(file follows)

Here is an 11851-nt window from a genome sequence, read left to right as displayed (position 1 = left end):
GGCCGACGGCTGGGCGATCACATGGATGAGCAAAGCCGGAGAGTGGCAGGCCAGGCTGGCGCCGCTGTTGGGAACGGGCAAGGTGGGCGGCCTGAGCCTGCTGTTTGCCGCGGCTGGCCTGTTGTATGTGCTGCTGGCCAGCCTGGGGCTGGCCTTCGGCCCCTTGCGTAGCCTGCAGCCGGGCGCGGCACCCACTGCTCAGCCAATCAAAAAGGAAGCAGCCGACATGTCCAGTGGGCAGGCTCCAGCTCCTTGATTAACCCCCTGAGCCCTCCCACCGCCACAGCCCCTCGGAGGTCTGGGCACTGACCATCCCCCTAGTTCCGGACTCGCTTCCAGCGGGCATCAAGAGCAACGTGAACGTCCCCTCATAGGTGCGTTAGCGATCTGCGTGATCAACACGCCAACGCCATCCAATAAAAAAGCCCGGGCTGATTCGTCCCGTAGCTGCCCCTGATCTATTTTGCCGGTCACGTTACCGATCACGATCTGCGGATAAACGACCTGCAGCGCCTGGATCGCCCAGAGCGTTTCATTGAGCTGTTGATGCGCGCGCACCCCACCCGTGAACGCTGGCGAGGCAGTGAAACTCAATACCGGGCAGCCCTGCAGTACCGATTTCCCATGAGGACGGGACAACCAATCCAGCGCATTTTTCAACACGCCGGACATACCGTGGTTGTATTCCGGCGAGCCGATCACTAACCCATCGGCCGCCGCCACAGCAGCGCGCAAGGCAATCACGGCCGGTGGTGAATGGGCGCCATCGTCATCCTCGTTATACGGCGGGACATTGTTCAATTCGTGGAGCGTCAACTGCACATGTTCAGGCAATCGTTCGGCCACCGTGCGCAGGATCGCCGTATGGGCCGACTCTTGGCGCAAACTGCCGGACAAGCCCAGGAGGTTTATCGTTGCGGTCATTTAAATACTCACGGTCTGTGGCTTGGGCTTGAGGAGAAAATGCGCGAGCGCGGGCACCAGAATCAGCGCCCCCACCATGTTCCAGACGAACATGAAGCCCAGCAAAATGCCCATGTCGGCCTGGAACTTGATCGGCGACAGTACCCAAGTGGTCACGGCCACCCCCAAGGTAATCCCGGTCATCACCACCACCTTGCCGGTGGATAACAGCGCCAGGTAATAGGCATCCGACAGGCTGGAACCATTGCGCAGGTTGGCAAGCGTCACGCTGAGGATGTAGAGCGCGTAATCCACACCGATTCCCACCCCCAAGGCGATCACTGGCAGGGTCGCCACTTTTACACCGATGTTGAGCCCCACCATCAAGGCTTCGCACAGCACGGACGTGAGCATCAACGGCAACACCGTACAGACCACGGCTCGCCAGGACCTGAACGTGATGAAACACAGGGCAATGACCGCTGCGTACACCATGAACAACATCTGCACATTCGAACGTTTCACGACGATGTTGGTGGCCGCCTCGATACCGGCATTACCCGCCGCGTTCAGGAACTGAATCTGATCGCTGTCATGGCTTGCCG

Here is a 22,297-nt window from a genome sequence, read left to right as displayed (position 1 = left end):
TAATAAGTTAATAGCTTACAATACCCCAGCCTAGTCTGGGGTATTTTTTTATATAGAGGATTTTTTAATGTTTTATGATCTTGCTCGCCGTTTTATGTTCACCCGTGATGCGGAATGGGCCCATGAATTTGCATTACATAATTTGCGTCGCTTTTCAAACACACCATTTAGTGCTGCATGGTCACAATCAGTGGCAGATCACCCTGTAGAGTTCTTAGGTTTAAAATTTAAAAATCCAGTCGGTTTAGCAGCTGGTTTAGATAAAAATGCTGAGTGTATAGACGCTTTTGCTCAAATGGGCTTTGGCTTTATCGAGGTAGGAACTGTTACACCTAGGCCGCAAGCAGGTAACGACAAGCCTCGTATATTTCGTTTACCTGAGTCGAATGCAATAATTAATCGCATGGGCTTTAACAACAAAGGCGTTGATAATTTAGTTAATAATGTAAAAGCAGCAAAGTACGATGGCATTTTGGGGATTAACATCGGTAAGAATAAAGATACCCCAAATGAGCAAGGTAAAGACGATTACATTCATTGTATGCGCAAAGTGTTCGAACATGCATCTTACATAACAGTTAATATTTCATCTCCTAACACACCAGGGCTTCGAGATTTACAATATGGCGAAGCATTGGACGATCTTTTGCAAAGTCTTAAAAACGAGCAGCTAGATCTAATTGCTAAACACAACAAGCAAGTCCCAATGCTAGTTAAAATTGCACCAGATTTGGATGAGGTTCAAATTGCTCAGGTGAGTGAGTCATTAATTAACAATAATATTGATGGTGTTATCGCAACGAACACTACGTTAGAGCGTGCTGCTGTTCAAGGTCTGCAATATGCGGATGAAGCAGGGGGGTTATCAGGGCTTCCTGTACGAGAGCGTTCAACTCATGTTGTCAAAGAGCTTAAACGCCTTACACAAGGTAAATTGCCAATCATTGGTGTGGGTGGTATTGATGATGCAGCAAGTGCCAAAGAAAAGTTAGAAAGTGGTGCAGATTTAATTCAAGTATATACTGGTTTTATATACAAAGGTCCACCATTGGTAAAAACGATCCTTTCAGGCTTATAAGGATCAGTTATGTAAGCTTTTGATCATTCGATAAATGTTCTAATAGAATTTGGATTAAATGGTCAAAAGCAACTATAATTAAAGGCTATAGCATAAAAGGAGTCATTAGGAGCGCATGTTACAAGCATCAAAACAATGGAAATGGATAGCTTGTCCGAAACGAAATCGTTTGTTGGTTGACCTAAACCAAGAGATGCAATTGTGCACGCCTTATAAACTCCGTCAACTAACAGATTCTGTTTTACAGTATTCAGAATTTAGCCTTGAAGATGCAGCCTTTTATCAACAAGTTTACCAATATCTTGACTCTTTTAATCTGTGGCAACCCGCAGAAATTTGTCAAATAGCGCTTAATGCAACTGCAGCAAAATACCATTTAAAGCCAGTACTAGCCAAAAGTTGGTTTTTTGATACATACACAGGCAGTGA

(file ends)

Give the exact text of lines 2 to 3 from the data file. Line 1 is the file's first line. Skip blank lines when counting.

GGCCGACGGCTGGGCGATCACATGGATGAGCAAAGCCGGAGAGTGGCAGGCCAGGCTGGCGCCGCTGTTGGGAACGGGCAAGGTGGGCGGCCTGAGCCTGCTGTTTGCCGCGGCTGGCCTGTTGTATGTGCTGCTGGCCAGCCTGGGGCTGGCCTTCGGCCCCTTGCGTAGCCTGCAGCCGGGCGCGGCACCCACTGCTCAGCCAATCAAAAAGGAAGCAGCCGACATGTCCAGTGGGCAGGCTCCAGCTCCTTGATTAACCCCCTGAGCCCTCCCACCGCCACAGCCCCTCGGAGGTCTGGGCACTGACCATCCCCCTAGTTCCGGACTCGCTTCCAGCGGGCATCAAGAGCAACGTGAACGTCCCCTCATAGGTGCGTTAGCGATCTGCGTGATCAACACGCCAACGCCATCCAATAAAAAAGCCCGGGCTGATTCGTCCCGTAGCTGCCCCTGATCTATTTTGCCGGTCACGTTACCGATCACGATCTGCGGATAAACGACCTGCAGCGCCTGGATCGCCCAGAGCGTTTCATTGAGCTGTTGATGCGCGCGCACCCCACCCGTGAACGCTGGCGAGGCAGTGAAACTCAATACCGGGCAGCCCTGCAGTACCGATTTCCCATGAGGACGGGACAACCAATCCAGCGCATTTTTCAACACGCCGGACATACCGTGGTTGTATTCCGGCGAGCCGATCACTAACCCATCGGCCGCCGCCACAGCAGCGCGCAAGGCAATCACGGCCGGTGGTGAATGGGCGCCATCGTCATCCTCGTTATACGGCGGGACATTGTTCAATTCGTGGAGCGTCAACTGCACATGTTCAGGCAATCGTTCGGCCACCGTGCGCAGGATCGCCGTATGGGCCGACTCTTGGCGCAAACTGCCGGACAAGCCCAGGAGGTTTATCGTTGCGGTCATTTAAATACTCACGGTCTGTGGCTTGGGCTTGAGGAGAAAATGCGCGAGCGCGGGCACCAGAATCAGCGCCCCCACCATGTTCCAGACGAACATGAAGCCCAGCAAAATGCCCATGTCGGCCTGGAACTTGATCGGCGACAGTACCCAAGTGGTCACGGCCACCCCCAAGGTAATCCCGGTCATCACCACCACCTTGCCGGTGGATAACAGCGCCAGGTAATAGGCATCCGACAGGCTGGAACCATTGCGCAGGTTGGCAAGCGTCACGCTGAGGATGTAGAGCGCGTAATCCACACCGATTCCCACCCCCAAGGCGATCACTGGCAGGGTCGCCACTTTTACACCGATGTTGAGCCCCACCATCAAGGCTTCGCACAGCACGGACGTGAGCATCAACGGCAACACCGTACAGACCACGGCTCGCCAGGACCTGAACGTGATGAAACACAGGGCAATGACCGCTGCGTACACCATGAACAACATCTGCACATTCGAACGTTTCACGACGATGTTGGTGGCCGCCTCGATACCGGCATTACCCGCCGCGTTCAGGAACTGAATCTGATCGCTGTCATGGCTTGCCG

Here is a 22,297-nt window from a genome sequence, read left to right as displayed (position 1 = left end):